Dress codes are incredibly subjective, and the person in power—in this case, the administration—can control what is deemed “right” or “wrong” based on their own opinions. Often, there is no hard, definite rule about what is or isn’t allowed in the dress code. Setting the administration’s opinion on such a high pedestal allows discrimination to flourish within dress codes.


“I was in no violation of our dress code when my teacher called me out in front of the entire class for my attire. She used derogatory terms to describe me and my outfit including the word ‘whore’"

Teachers can abuse the power they have and wrongfully accuse people of breaking the code. Then, they use it as an excuse to berate students. “I was in no violation of our dress code when my teacher called me out in front of the entire class for my attire. She used derogatory terms to describe me and my outfit including the word ‘whore’,” a public high school student wrote. The student told her experience to the principal, but no action was taken. “All I asked was for my principal to at least speak to my teacher about the way she handled the situation. Not only did she take time out of class to humiliate me in front of everyone, but the words she used were very hurtful and disrespectful. My principal took no action and did not even acknowledge my complaint...This continued to happen throughout the year.” Many school administrations are unwilling to address the harm they are causing with inequitable dress codes, and nothing is being done to stop this unfair treatment.


"Not only did she take time out of class to humiliate me in front of everyone, but the words she used were very hurtful and disrespectful. My principal took no action and did not even acknowledge my complaint"

In the testimonies we collected from Bay Area students, the problem with dress codes was primarily gender discrimination. However, many dress codes across the nation are discriminatory towards certain minority groups.

For example, according to The Pudding, words such as “clean” and “neat” are used to single out African-American students because of their natural hair. Black students are often told that the way their hair simply grows out of their head is inappropriate. Young girls have been suspended from their schools for wearing their naturally curly hair because it was deemed “unkept” and “looking like it hadn’t been brushed for days” by the school administration, when in fact, it was just hair that wasn’t slick and straight. Or blonde, maybe.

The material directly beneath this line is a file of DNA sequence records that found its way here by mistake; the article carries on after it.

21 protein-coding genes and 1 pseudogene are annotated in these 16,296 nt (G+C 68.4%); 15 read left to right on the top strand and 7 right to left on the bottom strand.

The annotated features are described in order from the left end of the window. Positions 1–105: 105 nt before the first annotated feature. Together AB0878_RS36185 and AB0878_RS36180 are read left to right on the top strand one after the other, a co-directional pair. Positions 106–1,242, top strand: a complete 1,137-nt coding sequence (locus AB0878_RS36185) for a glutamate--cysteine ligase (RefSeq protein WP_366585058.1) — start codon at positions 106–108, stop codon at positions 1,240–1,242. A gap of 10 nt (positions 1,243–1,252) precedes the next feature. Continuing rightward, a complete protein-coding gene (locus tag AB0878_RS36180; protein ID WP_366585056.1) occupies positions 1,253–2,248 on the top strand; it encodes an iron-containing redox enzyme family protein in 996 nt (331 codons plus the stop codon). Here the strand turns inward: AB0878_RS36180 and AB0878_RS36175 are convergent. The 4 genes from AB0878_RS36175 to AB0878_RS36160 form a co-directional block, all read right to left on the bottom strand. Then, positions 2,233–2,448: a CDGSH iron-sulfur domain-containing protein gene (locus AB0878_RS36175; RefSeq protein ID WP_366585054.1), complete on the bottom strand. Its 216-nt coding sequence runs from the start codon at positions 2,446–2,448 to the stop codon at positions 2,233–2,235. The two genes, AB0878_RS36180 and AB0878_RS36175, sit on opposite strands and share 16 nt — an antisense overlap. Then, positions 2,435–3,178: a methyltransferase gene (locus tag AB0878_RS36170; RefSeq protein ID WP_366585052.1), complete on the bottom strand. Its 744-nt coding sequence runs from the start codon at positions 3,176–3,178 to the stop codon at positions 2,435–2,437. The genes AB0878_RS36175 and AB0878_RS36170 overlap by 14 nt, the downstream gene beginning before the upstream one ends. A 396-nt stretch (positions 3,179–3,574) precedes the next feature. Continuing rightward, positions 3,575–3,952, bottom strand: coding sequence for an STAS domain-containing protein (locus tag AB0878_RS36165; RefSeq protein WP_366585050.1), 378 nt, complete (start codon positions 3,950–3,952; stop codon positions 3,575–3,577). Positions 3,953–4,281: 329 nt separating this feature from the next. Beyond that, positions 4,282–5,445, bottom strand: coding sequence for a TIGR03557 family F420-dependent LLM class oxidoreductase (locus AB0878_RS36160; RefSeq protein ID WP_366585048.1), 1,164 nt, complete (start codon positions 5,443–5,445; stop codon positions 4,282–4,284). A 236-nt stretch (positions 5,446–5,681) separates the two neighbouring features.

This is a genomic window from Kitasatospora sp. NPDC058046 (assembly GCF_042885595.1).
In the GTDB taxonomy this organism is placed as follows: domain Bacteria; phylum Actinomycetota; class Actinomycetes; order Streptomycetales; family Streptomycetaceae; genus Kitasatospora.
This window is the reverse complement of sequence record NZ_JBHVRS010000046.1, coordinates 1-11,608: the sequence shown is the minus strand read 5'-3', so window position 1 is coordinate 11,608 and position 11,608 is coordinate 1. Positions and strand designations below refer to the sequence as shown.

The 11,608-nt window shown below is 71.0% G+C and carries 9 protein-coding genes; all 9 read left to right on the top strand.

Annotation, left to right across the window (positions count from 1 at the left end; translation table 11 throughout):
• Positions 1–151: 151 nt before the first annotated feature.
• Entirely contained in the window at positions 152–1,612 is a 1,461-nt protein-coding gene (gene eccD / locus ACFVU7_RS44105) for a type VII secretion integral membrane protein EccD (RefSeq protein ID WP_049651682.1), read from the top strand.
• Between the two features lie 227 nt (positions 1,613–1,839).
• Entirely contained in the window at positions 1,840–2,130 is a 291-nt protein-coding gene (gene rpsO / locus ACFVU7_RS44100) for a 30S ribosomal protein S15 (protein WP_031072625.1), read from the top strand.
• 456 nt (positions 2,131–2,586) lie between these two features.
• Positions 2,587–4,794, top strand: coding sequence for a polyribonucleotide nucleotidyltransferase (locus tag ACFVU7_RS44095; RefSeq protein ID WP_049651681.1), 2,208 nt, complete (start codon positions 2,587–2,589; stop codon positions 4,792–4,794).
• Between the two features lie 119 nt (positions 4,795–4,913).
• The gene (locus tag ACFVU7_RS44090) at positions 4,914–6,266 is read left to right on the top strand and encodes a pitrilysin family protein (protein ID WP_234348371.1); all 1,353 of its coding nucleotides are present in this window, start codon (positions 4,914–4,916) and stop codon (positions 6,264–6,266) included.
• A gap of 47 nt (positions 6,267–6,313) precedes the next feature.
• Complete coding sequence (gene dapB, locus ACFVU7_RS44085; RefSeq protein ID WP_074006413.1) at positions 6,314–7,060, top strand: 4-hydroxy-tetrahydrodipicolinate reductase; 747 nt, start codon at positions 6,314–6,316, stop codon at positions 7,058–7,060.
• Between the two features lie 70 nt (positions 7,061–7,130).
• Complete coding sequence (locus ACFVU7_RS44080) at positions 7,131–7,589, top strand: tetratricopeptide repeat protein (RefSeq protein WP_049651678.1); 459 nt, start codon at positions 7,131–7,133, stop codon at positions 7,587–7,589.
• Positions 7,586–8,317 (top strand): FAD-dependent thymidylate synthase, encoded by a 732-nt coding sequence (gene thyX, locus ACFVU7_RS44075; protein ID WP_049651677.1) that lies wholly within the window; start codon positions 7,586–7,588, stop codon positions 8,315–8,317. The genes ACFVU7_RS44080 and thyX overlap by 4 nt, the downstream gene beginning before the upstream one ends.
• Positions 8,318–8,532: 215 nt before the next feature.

"Black students are often told that the way their hair simply grows out of their head is inappropriate. Young girls have been suspended from their schools for wearing their naturally curly hair because it was deemed 'unkept' and 'looking like it hadn’t been brushed for days'”

Many Bay Area students have said that they wish there was “more education about slut-shaming” and “forums for students who have faced discrimination...so that [schools] can hear about these problems and address them.” It’s imperative for administrations to be on the same side as their students, and they must understand and address the discrimination that happens on a daily basis due to unreasonable dress codes. Student handbooks should be reworded so that all students are protected from discrimination, whether it be from their peers or staff members. We must come together to put pressure on school administrations in the Bay Area for real, lasting change. At Bay Area Uncovered, our first step is to compile reports to bring to district and county boards. If you’ve had a discriminatory experience or an encounter that could be bettered, please submit it to our Student Experience Form at tinyurl.com/bayareauncovered or reach out via the Contact page of our website.

Written by Elizabeth Cheng, Bay Area Uncovered Staff Writer


Works Cited


Allen, Maya. “The Messed-Up Reason This Girl Got Suspended for Wearing Her Natural Hair.” Cosmopolitan, Cosmopolitan, 9 Oct. 2017, <www.cosmopolitan.com/style-beauty/beauty/news/a53919/people-around-the-world-are-standing-up-for-natural-hair-with-the-support-the-puff-movement/>


Cecilia D’Anastasio, StudentNation. “Girls Speak Out Against Sexist School Dress Codes.” The Nation, 29 June 2015, <www.thenation.com/article/archive/girls-speak-out-against-sexist-school-dress-codes/>


“Girl Wearing Short Jean Shorts.” Quora, Quora, 2018, www.quora.com/Is-it-normal-to-wear-shorts-in-high-school.

Herbst, Sophia. “Dress Coded: An Education on (Unnecessary) Sexualization.” HuffPost, HuffPost, 7 Dec. 2017, www.huffpost.com/entry/dress-coded-an-education-_b_5342040.

Morgan, Jessica. “Woman with Afro Hair.” Bazaar, Bazaar, 2019, <www.harpersbazaar.com/uk/beauty/hair/g27607521/best-afro-hair-salons-london/>


Thomas, Amber. “The Sexualized Messages Dress Codes Are Sending to Students.” The Pudding, Feb. 2019, <pudding.cool/2019/02/dress-code-sexualization/>




2,336 views0 comments

Recent Posts

See All